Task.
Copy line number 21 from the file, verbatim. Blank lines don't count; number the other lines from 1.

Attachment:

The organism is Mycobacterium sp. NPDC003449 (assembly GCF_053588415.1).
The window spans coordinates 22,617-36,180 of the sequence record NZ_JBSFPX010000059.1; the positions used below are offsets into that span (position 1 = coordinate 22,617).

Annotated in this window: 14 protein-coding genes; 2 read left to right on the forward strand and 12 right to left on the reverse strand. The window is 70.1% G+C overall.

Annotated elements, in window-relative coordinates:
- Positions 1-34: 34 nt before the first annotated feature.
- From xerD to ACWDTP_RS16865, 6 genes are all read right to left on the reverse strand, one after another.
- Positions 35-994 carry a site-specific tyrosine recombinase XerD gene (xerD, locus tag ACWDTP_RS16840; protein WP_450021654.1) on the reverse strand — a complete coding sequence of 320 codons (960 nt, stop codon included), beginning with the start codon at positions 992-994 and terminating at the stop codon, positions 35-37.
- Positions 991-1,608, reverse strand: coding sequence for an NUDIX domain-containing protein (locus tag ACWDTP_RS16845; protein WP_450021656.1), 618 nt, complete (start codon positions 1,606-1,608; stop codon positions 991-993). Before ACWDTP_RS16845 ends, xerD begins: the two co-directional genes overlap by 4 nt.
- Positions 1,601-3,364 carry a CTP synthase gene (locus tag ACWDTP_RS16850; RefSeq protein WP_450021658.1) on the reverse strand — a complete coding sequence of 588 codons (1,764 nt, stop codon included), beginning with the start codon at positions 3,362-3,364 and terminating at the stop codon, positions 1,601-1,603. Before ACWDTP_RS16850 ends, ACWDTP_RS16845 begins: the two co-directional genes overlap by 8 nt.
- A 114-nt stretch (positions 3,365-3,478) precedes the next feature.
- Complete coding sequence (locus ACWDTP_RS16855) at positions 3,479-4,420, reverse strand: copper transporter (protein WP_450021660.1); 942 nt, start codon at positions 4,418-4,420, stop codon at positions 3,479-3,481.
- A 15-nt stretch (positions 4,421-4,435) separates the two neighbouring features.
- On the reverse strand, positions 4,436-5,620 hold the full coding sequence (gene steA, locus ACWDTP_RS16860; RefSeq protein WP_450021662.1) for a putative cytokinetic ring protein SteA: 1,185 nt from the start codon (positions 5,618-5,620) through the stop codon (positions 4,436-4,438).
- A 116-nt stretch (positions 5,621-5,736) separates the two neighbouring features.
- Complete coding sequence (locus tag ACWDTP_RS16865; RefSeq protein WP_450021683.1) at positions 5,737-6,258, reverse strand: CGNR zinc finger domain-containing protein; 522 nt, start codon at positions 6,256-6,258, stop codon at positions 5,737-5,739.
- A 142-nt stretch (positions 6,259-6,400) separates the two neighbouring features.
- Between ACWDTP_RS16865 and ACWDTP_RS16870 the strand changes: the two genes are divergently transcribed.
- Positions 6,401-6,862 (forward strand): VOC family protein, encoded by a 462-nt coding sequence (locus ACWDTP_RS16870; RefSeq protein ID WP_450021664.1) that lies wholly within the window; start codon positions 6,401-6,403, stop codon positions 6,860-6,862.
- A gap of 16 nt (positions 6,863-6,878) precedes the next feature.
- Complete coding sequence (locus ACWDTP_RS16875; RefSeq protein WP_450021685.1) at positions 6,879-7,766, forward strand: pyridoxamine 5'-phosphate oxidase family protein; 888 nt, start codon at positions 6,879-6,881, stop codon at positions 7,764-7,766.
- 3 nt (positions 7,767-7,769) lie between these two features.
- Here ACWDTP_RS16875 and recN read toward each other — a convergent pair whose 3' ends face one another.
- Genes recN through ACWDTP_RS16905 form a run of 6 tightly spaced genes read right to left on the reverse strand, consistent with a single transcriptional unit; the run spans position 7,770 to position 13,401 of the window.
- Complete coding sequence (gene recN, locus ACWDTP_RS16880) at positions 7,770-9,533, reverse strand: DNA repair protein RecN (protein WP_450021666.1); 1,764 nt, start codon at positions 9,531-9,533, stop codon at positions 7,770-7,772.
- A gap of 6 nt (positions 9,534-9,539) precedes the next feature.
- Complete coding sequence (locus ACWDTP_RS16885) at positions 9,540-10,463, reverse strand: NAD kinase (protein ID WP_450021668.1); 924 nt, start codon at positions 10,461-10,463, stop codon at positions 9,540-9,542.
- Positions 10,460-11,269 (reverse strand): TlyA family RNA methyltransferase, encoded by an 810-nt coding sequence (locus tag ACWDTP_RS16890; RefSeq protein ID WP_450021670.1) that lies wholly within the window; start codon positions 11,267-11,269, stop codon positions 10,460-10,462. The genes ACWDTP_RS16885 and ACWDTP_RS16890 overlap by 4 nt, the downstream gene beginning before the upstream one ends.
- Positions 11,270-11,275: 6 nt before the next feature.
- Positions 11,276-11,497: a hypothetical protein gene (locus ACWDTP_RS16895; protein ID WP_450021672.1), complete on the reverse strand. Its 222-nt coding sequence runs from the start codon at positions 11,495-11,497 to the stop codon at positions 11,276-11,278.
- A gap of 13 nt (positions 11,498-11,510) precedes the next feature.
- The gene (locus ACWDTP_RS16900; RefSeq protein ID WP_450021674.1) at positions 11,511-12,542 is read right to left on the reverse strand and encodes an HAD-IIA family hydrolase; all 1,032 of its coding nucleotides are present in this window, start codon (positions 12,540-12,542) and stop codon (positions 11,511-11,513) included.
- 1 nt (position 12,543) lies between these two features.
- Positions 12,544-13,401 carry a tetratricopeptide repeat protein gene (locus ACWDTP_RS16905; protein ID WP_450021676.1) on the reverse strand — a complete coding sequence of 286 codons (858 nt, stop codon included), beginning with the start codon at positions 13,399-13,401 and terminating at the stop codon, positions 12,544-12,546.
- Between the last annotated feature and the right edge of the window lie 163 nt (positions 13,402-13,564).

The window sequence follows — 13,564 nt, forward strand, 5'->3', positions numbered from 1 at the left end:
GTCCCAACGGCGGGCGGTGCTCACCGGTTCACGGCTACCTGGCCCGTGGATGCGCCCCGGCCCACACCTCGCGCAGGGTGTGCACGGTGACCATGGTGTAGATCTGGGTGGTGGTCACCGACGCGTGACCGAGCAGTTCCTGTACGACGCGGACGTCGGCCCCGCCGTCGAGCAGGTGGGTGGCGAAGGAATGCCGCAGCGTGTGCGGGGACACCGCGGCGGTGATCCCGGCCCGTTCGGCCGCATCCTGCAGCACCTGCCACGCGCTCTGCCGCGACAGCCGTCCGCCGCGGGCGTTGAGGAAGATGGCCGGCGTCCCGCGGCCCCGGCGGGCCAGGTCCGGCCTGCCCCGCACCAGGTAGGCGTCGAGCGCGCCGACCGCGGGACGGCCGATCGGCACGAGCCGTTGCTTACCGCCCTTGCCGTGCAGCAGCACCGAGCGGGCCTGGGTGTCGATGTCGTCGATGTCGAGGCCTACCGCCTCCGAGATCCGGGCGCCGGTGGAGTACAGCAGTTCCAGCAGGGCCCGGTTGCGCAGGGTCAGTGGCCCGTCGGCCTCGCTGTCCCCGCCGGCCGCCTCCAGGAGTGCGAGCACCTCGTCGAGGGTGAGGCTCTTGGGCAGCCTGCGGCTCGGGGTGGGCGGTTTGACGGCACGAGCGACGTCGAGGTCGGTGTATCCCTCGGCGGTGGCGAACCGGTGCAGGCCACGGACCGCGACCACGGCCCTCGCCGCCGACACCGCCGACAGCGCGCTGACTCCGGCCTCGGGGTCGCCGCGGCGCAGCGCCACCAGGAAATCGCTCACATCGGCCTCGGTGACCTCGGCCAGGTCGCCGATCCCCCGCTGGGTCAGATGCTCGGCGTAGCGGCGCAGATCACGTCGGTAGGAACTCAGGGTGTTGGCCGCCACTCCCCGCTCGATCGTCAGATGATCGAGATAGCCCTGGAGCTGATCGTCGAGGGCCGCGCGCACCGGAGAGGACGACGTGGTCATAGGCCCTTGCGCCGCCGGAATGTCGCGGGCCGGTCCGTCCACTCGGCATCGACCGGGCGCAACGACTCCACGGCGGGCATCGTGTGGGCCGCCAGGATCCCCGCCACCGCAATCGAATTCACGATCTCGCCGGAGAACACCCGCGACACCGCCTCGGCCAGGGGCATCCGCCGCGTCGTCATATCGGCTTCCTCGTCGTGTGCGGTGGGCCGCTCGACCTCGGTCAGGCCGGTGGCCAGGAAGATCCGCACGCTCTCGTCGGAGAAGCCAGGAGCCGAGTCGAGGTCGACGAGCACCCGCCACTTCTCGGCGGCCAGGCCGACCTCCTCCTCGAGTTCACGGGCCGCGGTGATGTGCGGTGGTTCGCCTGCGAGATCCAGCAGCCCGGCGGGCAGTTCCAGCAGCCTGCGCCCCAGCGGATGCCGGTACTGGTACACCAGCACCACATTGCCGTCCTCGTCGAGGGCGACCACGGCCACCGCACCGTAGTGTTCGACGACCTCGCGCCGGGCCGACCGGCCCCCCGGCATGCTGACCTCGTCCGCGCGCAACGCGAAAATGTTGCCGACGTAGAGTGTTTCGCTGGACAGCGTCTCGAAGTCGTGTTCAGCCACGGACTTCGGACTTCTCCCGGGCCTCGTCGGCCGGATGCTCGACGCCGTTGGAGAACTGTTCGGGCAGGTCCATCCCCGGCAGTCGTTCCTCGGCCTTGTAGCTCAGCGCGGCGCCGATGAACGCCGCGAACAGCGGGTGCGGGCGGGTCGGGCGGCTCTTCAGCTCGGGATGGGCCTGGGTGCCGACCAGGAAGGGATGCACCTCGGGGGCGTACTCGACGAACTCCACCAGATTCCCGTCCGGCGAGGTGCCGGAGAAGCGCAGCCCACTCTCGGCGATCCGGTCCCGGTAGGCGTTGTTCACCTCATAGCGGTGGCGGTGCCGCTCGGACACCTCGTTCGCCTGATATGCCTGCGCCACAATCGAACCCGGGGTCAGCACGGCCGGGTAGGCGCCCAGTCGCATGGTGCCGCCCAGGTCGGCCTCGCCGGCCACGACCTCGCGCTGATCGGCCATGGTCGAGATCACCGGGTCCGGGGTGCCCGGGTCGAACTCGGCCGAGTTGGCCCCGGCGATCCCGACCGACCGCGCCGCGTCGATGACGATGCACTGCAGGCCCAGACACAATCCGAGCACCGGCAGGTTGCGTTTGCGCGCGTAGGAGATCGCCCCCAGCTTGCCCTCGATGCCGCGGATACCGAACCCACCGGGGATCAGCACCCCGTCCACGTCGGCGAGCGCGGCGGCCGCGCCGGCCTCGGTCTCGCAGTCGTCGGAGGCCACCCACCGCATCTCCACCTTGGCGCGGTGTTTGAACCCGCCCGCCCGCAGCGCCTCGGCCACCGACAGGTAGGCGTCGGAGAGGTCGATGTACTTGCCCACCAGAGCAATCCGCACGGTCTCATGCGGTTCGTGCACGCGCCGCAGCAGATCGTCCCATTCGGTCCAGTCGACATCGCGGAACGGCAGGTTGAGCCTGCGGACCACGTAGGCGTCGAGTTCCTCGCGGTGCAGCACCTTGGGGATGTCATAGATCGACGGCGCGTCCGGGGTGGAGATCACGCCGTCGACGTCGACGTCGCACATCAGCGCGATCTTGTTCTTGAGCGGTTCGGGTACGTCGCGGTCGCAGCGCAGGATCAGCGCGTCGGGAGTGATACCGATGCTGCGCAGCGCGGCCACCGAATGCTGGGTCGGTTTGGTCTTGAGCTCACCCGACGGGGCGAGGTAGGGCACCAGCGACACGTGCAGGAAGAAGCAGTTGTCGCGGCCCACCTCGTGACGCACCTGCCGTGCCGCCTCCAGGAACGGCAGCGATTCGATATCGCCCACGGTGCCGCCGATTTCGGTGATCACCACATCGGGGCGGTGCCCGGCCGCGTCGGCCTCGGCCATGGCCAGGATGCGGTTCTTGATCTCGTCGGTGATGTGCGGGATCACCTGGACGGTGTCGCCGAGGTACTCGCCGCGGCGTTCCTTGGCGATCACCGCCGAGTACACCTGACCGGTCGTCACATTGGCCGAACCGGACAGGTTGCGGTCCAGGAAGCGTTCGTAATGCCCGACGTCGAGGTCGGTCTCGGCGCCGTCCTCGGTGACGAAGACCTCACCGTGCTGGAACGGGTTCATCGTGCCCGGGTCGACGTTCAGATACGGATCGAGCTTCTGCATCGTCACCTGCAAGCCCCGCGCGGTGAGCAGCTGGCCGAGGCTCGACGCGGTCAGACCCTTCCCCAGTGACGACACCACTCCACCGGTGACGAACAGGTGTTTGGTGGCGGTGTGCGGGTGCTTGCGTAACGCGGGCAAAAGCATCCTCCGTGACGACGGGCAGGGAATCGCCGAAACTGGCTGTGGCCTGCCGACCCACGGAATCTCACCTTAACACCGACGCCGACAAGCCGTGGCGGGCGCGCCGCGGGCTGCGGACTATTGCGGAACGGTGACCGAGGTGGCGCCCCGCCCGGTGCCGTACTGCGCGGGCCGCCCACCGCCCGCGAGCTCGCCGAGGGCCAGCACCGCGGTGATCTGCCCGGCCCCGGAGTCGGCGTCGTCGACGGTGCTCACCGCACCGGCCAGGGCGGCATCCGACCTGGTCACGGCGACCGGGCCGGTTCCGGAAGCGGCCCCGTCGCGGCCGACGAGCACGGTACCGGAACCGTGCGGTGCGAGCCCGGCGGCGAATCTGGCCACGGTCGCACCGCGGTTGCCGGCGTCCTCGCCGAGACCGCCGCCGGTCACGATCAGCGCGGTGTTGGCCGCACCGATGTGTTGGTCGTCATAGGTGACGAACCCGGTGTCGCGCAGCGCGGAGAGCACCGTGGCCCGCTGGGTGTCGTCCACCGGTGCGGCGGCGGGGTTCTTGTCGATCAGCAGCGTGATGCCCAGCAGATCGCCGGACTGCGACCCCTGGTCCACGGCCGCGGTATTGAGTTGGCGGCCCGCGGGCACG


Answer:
- 3 nt (positions 7,767-7,769) lie between these two features.